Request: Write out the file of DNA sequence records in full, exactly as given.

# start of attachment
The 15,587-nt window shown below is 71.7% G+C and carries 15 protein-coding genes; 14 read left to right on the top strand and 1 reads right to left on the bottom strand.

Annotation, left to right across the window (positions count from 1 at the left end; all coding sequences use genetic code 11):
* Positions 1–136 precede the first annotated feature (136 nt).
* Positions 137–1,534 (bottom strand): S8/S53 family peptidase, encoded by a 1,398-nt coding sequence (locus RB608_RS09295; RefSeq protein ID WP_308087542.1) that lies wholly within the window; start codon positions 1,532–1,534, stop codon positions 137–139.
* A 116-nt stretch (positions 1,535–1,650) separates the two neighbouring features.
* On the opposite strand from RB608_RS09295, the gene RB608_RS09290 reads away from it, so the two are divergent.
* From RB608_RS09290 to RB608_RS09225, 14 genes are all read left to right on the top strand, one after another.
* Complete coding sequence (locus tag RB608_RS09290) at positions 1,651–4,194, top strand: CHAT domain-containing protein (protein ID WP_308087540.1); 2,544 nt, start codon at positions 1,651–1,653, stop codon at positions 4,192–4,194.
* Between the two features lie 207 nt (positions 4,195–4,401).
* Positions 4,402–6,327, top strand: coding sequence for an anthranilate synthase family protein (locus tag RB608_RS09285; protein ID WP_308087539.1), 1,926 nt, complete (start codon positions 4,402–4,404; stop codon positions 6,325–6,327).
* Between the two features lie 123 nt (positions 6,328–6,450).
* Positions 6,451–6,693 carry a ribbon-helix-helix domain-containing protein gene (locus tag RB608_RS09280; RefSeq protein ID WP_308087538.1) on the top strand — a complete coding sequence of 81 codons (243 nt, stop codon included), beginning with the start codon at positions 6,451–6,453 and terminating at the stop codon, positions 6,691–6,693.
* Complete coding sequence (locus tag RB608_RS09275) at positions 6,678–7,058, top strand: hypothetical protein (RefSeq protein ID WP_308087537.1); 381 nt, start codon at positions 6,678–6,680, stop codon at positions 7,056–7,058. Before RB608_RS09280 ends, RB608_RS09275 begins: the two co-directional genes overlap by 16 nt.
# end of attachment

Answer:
The 15,587-nt window shown below is 71.7% G+C and carries 15 protein-coding genes; 14 read left to right on the top strand and 1 reads right to left on the bottom strand.

Annotation, left to right across the window (positions count from 1 at the left end; all coding sequences use genetic code 11):
* Positions 1–136 precede the first annotated feature (136 nt).
* Positions 137–1,534 (bottom strand): S8/S53 family peptidase, encoded by a 1,398-nt coding sequence (locus RB608_RS09295; RefSeq protein ID WP_308087542.1) that lies wholly within the window; start codon positions 1,532–1,534, stop codon positions 137–139.
* A 116-nt stretch (positions 1,535–1,650) separates the two neighbouring features.
* On the opposite strand from RB608_RS09295, the gene RB608_RS09290 reads away from it, so the two are divergent.
* From RB608_RS09290 to RB608_RS09225, 14 genes are all read left to right on the top strand, one after another.
* Complete coding sequence (locus tag RB608_RS09290) at positions 1,651–4,194, top strand: CHAT domain-containing protein (protein ID WP_308087540.1); 2,544 nt, start codon at positions 1,651–1,653, stop codon at positions 4,192–4,194.
* Between the two features lie 207 nt (positions 4,195–4,401).
* Positions 4,402–6,327, top strand: coding sequence for an anthranilate synthase family protein (locus tag RB608_RS09285; protein ID WP_308087539.1), 1,926 nt, complete (start codon positions 4,402–4,404; stop codon positions 6,325–6,327).
* Between the two features lie 123 nt (positions 6,328–6,450).
* Positions 6,451–6,693 carry a ribbon-helix-helix domain-containing protein gene (locus tag RB608_RS09280; RefSeq protein ID WP_308087538.1) on the top strand — a complete coding sequence of 81 codons (243 nt, stop codon included), beginning with the start codon at positions 6,451–6,453 and terminating at the stop codon, positions 6,691–6,693.
* Complete coding sequence (locus tag RB608_RS09275) at positions 6,678–7,058, top strand: hypothetical protein (RefSeq protein ID WP_308087537.1); 381 nt, start codon at positions 6,678–6,680, stop codon at positions 7,056–7,058. Before RB608_RS09280 ends, RB608_RS09275 begins: the two co-directional genes overlap by 16 nt.